THE CRUEL SEA by Nicholas Monsarrat
Kirkus Star


Email this review


But the men are the stars of the story. The only heroines are the ships and the only villain the cruel sea itself."" And so it is, this engrossing, enormous record of the years 1939 and on into 1945, of Atlantic convoy duty aboard the corvette, Compass Rose, and later, on the a frigate. Lt. Com. Ericson, with a new job, a new ship, and a new crew, is also faced with a new kind of war as an escort of the Western Approaches Command. The training in Scotland gives them faith in what they had called either ""a natural bastard"", a ""crap barge or ""gash boat"" as the ship responds as quickly as they. There is the shakedown and the shock of the first convoy, the gradual welding together of the regular RN's and the ""hostilities only"", the building up of a good ship as the Compass Rose reveals her personality, dependability and ability as a watchdog and an anti-U-boat hunter. The refit, after two years of grim incidents, brings changes in many of the lives; they roam from the Mediterranean to the Arctic and there the Compass Rose meets her end, as do 80 out of the 91 aboard. Ericson and his First are confronted with a fresh group to man the Saltash and again the qualities of those in command band them into an efficient unit, ready for the eye-opener of a refit in New York, the Normandy invasion and the surrender of the U-boats at the end of the European war. This is the time-track; the sound-track misses nothing of untidy battle and gruesome death, ribald and masculine comedy, personal and marital problems, tangible and intangible changes against the progress of the war; the horror, terror, elation and pity on the human front and the unrelenting, ever-waiting merciless and impersonal sea. A book that speaks to you and makes you part of its story.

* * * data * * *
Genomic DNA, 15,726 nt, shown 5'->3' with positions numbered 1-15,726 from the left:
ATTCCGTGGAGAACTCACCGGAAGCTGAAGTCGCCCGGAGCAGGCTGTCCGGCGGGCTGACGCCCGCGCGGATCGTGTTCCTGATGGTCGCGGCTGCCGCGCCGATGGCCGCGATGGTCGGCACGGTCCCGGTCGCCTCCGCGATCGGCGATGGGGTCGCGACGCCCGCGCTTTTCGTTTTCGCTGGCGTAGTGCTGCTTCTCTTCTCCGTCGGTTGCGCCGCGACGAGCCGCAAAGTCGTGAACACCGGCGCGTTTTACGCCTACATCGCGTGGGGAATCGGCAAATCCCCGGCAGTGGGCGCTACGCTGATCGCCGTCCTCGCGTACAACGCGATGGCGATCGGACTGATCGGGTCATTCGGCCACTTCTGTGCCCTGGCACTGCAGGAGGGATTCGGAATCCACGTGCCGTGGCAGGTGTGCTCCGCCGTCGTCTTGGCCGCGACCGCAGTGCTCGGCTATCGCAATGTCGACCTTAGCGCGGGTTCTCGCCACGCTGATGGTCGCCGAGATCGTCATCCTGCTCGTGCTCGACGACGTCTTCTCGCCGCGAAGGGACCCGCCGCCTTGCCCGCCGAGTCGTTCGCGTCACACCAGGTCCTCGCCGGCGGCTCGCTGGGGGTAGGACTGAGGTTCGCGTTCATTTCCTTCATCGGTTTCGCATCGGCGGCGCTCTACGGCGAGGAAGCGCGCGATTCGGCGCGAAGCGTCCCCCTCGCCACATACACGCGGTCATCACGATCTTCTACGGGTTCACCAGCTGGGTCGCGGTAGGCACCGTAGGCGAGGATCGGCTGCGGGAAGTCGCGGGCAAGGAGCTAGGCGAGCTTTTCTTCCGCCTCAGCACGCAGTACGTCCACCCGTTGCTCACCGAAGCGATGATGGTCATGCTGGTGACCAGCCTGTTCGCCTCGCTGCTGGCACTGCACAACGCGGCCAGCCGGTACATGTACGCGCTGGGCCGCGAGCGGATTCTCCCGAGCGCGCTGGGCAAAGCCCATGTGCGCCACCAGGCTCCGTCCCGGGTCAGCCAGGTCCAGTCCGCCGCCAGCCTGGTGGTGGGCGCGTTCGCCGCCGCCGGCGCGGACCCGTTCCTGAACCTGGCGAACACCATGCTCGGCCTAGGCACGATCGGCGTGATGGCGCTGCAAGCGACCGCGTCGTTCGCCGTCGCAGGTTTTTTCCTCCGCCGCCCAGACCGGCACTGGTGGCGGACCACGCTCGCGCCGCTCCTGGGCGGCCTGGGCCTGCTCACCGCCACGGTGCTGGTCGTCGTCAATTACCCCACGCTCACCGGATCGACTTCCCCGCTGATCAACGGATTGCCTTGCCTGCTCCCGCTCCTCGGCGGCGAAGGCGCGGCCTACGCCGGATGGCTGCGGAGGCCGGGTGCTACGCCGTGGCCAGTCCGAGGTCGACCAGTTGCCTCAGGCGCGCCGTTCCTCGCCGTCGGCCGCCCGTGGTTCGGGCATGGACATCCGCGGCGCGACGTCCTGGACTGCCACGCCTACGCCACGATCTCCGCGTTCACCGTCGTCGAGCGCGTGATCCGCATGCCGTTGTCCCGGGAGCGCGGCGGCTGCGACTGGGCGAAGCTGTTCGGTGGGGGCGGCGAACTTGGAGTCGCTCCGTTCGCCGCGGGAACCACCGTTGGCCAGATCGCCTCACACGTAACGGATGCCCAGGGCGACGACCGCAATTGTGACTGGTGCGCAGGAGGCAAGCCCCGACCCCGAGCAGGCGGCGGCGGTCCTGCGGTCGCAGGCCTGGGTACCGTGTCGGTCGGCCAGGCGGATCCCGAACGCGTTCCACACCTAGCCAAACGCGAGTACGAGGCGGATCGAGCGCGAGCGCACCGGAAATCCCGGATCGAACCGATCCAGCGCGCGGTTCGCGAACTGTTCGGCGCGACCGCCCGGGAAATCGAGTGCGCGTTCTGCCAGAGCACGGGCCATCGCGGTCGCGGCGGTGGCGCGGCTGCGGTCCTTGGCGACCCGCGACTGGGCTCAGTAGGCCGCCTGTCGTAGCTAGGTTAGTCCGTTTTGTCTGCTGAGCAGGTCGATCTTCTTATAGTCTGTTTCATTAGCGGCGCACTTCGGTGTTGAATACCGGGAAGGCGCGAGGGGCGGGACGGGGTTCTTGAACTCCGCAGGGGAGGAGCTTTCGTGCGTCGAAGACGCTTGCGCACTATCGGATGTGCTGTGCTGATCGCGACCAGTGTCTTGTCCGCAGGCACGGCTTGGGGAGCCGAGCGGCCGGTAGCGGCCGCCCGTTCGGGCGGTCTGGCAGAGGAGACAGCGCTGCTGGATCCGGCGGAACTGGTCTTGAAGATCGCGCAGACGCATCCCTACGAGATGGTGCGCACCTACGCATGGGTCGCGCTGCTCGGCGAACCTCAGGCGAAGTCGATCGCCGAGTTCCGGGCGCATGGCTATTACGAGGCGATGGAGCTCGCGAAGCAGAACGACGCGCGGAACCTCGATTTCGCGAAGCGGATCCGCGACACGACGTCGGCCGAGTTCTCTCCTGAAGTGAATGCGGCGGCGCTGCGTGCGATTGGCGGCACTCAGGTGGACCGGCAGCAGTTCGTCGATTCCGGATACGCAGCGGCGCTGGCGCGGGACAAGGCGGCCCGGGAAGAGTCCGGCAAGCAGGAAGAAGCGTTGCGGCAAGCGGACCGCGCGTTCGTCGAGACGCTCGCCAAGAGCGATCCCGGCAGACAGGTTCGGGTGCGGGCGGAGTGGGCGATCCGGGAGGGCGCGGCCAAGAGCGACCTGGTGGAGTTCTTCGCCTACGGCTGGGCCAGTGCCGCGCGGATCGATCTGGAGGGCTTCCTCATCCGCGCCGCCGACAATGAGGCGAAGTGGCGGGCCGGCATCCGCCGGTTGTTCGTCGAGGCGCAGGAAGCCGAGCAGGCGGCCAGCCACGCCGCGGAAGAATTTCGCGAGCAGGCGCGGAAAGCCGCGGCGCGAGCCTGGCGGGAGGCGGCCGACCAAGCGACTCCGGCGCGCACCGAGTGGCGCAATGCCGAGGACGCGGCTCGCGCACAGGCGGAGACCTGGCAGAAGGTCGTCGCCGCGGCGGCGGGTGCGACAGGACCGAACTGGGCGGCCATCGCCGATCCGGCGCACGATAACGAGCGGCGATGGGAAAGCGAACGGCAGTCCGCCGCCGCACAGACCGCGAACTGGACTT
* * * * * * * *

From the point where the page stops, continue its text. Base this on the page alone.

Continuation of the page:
Pub Date: Aug. 6th, 1951
Publisher: Knopf